University Art Gallery exhibitions look to ‘show the richness’ of queer artists


Image via Pittwire

Greer Lankton’s Science Fictions art exhibit in the University Art Gallery.

By Trinity Foster, For The Pitt News

As a transgender woman in the late 1900s who struggled with addiction, identity and eating disorders, artist Greer Lankton had plenty of experience as an outcast, according to Isaiah Bertagnolli.

However, Bertagnolli, the curator of the new “Greer Lankton: Science Fiction” exhibition in the University Art Gallery, said he didn’t want Lankton’s struggles to be the exhibition’s sole focus. He instead highlighted her range of art with pieces such as a loose-leaf journal entry Lankton wrote before being admitted to a mental hospital for depression and a leaflet with the names of 30 of Lankton’s friends who died from AIDS, as well as a purple creature drawn with genitalia. 

“I selected works trying to be mindful of her biography. I have her works grouped together into a number of sub themes — one wall points to how she used Christian imagery, another wall touches on her interest in the body, stemming out of how she was a gymnast as a child,” Bertagnolli said. “The idea was to give people a sense of the breadth of her work and the many different themes she’s working with.”

Bertagnolli, a graduate student in Pitt’s History of Arts and Architecture department, curated “Greer Lankton: Science Fiction” with about 50 pieces from Lankton’s archive at the Mattress Factory. The semester-long exhibition at the Frick Fine Arts building and Hillman Library also includes an exhibition on artist Andrey Avinoff curated by professor Alex Taylor and his students. Both these exhibitions will be open until Dec. 9. 

“Greer Lankton was, by all accounts, a really warm, intelligent, smart, kind, compassionate, funny person. And that’s a lot of what I wanted to bring out during the show,” Bertagnolli said. “Too often, when we tell stories about addiction, about queer people, we paint addicts negatively and we focus on queer people’s tragedy.”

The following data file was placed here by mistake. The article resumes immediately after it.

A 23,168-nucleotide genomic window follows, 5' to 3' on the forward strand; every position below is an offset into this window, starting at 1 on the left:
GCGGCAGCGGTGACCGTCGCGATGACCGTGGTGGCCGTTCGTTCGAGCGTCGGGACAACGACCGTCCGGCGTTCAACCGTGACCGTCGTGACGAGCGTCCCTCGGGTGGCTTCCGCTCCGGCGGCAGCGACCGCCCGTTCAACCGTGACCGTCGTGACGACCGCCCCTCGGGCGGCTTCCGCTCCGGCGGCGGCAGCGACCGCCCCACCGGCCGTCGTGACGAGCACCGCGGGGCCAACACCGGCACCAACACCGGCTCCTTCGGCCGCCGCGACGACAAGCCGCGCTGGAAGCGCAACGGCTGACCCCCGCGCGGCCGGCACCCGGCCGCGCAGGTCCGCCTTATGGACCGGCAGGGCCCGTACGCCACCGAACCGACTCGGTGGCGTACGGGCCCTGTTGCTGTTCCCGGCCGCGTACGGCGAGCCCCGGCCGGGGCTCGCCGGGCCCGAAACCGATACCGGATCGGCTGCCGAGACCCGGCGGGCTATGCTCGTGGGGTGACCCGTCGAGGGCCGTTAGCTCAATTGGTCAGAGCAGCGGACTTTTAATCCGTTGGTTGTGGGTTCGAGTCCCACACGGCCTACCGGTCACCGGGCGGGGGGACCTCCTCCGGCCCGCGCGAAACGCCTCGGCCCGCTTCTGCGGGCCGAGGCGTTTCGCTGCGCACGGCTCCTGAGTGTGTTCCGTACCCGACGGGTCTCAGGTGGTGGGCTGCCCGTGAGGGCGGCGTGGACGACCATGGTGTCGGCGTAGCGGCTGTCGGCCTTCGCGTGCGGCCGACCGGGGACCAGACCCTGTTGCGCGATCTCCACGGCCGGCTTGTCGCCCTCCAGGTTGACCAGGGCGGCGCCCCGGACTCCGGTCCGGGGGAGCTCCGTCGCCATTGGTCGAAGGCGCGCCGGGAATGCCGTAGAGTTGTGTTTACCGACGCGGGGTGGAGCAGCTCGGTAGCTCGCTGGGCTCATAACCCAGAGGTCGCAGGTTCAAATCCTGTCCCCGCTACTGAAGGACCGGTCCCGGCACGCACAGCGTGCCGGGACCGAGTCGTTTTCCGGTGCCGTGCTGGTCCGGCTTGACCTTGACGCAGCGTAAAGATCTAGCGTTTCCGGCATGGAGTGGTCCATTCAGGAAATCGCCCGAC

Taylor, an assistant professor and academic curator in the History of Art and Architecture Department, curated the “Andrey Avinoff: Fantastic Visions” exhibition. Taylor’s students from two of his museum studies courses devoted to Avinoff helped him curate the exhibition. 

Although Avinoff and Lankton were alive during separate time periods, their struggles with sexuality connect them, Taylor said. 

“Both of their work, in a way, is involved in the articulation and expression of their identity,” Taylor said.

In the early 20th century, Avinoff was the director of the Carnegie Museum of Natural History, an entomologist and Pitt employee. As a migrant fleeing the Russian Revolution, he helped create the Cathedral of Learning’s Russian Nationality Room. His intellect and cultural heritage left an undeniable impact on Pittsburgh, Taylor said.

“[Avinoff] had this incredibly diverse range of interests and expertise that spanned the fine arts and the sciences,” Taylor said. “He is a reminder of the extent to which migrants fleeing political and social turmoil often end up making incredible contributions to places they make up.”

Toni Brayo, a senior museum studies and studio arts double major, said she thought it was important that the exhibition explored Avinoff’s sexual identity.

“There were so many topics that we had to grapple with, even in terms of gender and sexuality,” Brayo said. “I think that, by sifting through the content, we were able to effectively touch on all of it.”

Taylor said that although Avinoff was a gay man, he was not open about his identity, instead subtly referencing his identity through his work. As a close friend of famous sexologist Alfred Kinsey, Avinoff also helped raise awareness of the LGBTQ+ community.

“The way that we capture that in the exhibition is that his sexuality was a bit of a known secret, and there’s all sorts of coded references to his identity,” Taylor said. “There is a reference to him dressing up as a butterfly at a social event, which is something that made its way into our imaginations as we were thinking about what this man was like in 1920s conservative Pittsburgh.”

Sarah El-Hefnawy, a sophomore museum studies and psychology double major, conveyed her pride as a curator and her hopes of connecting with the viewers through Avinoff’s art.

“Looking at the wall after the show is done and seeing my name is so surreal,” El-Hefnawy said. “The thought of engaging with people and showing them something that we’ve worked so hard to develop is so empowering and so rewarding.”

Sylvia Rhor, the University Art Gallery’s director, said she made the decision to run the shows side-by-side. Her goal as director is to sensitively promote diverse stories that represent diverse communities.

“For the Greer Lankton exhibition, we did start a small advisory council of students, staff, faculty and community members who advised us on things like language, sensitivity, and read through some of the text,” Rhor said. “Most of the people on that advisory council were trans and nonbinary, so their perspective was incredibly important.”

Rhor said she hopes that students and visitors appreciate all of the facets of Lankton and Avinoff’s identities.

“We hope to understand that people are complicated,” Rhor said. “We want to show the richness of their story.”